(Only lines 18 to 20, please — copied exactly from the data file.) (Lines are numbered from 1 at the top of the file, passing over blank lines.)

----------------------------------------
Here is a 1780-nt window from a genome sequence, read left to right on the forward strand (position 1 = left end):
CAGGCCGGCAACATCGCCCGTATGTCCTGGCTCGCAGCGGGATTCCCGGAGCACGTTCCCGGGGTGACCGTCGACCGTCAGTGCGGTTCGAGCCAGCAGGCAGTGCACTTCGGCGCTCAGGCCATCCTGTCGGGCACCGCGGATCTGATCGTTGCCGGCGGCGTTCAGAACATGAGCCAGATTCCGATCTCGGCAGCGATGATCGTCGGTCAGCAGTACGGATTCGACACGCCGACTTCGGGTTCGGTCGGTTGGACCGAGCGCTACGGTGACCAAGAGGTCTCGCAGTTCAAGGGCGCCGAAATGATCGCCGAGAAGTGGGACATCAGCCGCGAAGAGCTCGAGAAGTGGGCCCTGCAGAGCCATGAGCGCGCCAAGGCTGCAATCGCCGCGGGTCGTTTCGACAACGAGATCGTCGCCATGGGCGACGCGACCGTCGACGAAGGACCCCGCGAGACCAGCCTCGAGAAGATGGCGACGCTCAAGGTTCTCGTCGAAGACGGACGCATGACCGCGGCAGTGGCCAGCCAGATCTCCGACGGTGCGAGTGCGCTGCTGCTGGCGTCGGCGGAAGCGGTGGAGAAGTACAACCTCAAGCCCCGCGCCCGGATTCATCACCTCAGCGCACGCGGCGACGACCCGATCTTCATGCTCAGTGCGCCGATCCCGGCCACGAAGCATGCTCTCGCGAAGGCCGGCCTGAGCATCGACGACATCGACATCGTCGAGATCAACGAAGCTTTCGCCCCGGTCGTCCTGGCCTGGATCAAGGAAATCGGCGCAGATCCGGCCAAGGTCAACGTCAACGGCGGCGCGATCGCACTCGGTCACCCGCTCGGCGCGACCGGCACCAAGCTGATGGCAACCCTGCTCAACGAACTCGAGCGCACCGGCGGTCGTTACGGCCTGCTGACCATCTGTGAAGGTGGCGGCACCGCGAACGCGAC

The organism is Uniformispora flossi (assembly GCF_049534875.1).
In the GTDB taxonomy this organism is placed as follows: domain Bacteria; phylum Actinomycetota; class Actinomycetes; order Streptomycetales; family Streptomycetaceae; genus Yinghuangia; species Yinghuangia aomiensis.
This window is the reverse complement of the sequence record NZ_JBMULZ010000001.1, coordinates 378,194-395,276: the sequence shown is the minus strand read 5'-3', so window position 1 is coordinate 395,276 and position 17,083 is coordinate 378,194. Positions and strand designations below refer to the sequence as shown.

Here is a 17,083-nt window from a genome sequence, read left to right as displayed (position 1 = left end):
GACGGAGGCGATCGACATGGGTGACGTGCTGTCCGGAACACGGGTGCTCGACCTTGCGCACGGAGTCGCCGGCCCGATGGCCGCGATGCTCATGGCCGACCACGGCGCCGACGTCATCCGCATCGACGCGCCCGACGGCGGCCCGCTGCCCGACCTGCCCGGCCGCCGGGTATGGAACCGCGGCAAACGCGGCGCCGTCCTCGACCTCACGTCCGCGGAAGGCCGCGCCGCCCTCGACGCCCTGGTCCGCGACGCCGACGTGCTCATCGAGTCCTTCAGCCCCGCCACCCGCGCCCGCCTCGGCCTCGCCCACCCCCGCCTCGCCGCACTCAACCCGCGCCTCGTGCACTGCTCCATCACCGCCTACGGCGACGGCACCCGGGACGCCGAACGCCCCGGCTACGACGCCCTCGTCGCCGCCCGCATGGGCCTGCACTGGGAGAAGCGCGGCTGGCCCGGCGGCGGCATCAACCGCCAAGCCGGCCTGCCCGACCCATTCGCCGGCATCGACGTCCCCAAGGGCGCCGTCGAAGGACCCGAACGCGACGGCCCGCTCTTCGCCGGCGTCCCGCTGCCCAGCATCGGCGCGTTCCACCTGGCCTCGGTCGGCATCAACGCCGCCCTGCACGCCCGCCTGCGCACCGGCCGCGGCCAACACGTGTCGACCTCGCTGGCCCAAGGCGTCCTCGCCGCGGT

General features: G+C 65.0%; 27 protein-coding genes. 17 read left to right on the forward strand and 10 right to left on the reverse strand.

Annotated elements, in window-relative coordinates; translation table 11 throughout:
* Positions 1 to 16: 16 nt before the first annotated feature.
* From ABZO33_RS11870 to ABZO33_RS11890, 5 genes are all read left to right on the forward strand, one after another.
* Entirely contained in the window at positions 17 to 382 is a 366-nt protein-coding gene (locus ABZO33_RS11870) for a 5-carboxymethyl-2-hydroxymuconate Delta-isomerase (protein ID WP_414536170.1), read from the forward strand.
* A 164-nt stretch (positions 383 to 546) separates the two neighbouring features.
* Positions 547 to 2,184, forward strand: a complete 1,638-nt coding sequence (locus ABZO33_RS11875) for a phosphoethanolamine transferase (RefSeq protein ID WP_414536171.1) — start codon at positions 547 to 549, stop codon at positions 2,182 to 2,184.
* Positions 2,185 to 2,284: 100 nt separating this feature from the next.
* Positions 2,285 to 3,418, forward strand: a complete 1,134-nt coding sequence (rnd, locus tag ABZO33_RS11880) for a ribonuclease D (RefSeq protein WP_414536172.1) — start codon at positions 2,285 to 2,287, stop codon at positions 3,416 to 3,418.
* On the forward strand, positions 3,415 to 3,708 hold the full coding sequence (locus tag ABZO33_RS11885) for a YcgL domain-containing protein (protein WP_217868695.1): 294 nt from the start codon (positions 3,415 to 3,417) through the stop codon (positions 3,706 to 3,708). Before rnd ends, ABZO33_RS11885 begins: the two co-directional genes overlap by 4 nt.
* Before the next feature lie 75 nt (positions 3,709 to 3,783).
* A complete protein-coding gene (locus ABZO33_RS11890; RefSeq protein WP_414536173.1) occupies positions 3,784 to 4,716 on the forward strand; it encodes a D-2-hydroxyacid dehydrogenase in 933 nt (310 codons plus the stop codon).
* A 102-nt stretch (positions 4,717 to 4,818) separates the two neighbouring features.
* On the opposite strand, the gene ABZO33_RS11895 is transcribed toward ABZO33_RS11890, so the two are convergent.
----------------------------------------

* Before the next feature lie 75 nt (positions 3,709 to 3,783).
* A complete protein-coding gene (locus ABZO33_RS11890; RefSeq protein WP_414536173.1) occupies positions 3,784 to 4,716 on the forward strand; it encodes a D-2-hydroxyacid dehydrogenase in 933 nt (310 codons plus the stop codon).
* A 102-nt stretch (positions 4,717 to 4,818) separates the two neighbouring features.